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Winston-Salem Tells Group To Move Confederate Statue Or Face Possible Legal Action

Winston-Salem city skyline.
tweber1 / Flickr

The city of Winston-Salem has asked the group that owns a Confederate statue at a downtown intersection to remove it by the end of the month or face possible legal action.

The Winston-Salem Journal reports Mayor Allen Joines made that announcement Tuesday while addressing a crowd of more than 150 people at an Emancipation Proclamation ceremony. Joines said the statue presents a safety issue.

confederate winston-salem
Credit UNC Libraries Common
The City of Winston-Salem has told the group who owns the statue of the Confederate soldier to take it down or face possible legal action. Historic postcard from the Durwood Barbour Collection of North Carolina Postcards.

City Attorney Angela Carmon has sent a letter to the statue’s owner, the United Daughters of the Confederacy, calling it a public nuisance.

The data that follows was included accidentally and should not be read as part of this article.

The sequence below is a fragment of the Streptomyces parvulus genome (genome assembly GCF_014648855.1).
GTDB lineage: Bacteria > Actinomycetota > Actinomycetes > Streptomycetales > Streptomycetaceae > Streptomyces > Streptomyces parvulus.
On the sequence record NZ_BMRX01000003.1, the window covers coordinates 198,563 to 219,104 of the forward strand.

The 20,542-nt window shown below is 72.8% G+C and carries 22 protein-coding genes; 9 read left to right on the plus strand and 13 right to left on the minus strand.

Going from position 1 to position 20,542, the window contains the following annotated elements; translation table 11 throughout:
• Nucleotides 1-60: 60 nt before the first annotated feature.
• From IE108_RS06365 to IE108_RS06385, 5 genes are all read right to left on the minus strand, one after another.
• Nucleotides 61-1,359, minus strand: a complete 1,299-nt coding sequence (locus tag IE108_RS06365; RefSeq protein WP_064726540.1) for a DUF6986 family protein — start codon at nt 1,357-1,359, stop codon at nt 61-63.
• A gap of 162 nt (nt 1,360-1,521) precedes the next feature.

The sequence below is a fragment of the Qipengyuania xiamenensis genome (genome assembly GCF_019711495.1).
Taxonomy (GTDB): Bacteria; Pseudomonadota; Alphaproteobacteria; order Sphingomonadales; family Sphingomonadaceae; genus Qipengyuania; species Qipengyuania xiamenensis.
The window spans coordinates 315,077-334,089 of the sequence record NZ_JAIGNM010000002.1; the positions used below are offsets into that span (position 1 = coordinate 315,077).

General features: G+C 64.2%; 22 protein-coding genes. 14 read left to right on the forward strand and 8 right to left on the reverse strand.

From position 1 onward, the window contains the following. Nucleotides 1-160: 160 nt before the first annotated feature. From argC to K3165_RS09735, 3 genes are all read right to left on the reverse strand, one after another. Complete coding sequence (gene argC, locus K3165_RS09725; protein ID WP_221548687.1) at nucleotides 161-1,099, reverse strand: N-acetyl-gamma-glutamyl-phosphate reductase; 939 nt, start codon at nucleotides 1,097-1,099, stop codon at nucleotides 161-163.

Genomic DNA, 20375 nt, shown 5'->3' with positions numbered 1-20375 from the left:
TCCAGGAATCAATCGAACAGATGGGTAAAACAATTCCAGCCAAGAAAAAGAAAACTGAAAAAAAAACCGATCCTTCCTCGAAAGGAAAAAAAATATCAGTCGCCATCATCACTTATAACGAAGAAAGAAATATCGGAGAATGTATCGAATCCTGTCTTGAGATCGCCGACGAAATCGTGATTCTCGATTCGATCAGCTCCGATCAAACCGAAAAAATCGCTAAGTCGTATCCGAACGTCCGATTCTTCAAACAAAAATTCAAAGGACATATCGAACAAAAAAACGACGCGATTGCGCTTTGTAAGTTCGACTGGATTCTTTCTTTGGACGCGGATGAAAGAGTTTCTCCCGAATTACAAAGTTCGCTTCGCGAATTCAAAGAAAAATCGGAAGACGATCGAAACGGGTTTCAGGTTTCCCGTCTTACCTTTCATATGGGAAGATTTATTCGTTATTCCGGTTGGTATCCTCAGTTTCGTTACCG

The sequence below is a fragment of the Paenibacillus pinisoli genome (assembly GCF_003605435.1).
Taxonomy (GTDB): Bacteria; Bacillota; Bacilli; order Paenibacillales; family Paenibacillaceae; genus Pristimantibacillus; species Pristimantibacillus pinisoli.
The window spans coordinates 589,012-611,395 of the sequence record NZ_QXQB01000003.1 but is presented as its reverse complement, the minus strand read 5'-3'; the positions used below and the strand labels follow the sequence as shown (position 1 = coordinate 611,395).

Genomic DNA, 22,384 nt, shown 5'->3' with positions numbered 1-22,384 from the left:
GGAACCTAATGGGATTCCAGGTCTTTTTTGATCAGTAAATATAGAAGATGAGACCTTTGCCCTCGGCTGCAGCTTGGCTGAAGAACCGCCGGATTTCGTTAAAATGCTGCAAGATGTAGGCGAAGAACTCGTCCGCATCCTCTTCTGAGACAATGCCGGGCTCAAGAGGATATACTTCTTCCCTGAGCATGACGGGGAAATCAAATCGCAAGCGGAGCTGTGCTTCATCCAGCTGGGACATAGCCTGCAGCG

“Given the number of incidents involving vandalism, the intensity of the most recent message left by vandals and the concern for public safety, I asked that they look at removing the statue by the end of January,” she told the newspaper. “I indicated a concern about potential breaches to the peace and the strong likelihood that, given the intensity of the message, that breaches of peace are likely to occur.”

The group has previously declined an offer by the city to move the statue to a section of Salem Cemetery where Confederate graves are located.

The statue has twice been vandalized, most recently on Christmas Day with the words "Cowards & Traitors.”

Marshall came to WFAE after graduating from Appalachian State University, where he worked at the campus radio station and earned a degree in communication. Outside of radio, he loves listening to music and going to see bands - preferably in small, dingy clubs.